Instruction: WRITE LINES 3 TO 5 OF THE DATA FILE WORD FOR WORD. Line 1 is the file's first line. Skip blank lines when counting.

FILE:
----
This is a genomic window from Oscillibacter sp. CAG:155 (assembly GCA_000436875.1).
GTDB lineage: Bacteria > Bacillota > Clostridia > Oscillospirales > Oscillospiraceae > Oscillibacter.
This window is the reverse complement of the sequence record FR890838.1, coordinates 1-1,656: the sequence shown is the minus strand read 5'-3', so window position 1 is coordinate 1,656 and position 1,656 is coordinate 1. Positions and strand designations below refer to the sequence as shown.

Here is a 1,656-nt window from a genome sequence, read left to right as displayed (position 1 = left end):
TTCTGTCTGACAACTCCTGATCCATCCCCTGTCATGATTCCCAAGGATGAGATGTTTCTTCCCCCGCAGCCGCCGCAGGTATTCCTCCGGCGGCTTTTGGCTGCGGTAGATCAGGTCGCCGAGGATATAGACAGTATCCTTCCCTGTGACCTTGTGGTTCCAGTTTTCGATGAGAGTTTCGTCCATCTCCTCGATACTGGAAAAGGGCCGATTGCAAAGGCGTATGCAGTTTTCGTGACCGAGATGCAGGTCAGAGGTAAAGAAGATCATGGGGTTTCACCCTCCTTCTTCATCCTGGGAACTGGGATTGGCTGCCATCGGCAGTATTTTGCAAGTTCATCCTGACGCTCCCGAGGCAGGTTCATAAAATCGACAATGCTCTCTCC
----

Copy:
This window is the reverse complement of the sequence record FR890838.1, coordinates 1-1,656: the sequence shown is the minus strand read 5'-3', so window position 1 is coordinate 1,656 and position 1,656 is coordinate 1. Positions and strand designations below refer to the sequence as shown.

Here is a 1,656-nt window from a genome sequence, read left to right as displayed (position 1 = left end):
TTCTGTCTGACAACTCCTGATCCATCCCCTGTCATGATTCCCAAGGATGAGATGTTTCTTCCCCCGCAGCCGCCGCAGGTATTCCTCCGGCGGCTTTTGGCTGCGGTAGATCAGGTCGCCGAGGATATAGACAGTATCCTTCCCTGTGACCTTGTGGTTCCAGTTTTCGATGAGAGTTTCGTCCATCTCCTCGATACTGGAAAAGGGCCGATTGCAAAGGCGTATGCAGTTTTCGTGACCGAGATGCAGGTCAGAGGTAAAGAAGATCATGGGGTTTCACCCTCCTTCTTCATCCTGGGAACTGGGATTGGCTGCCATCGGCAGTATTTTGCAAGTTCATCCTGACGCTCCCGAGGCAGGTTCATAAAATCGACAATGCTCTCTCC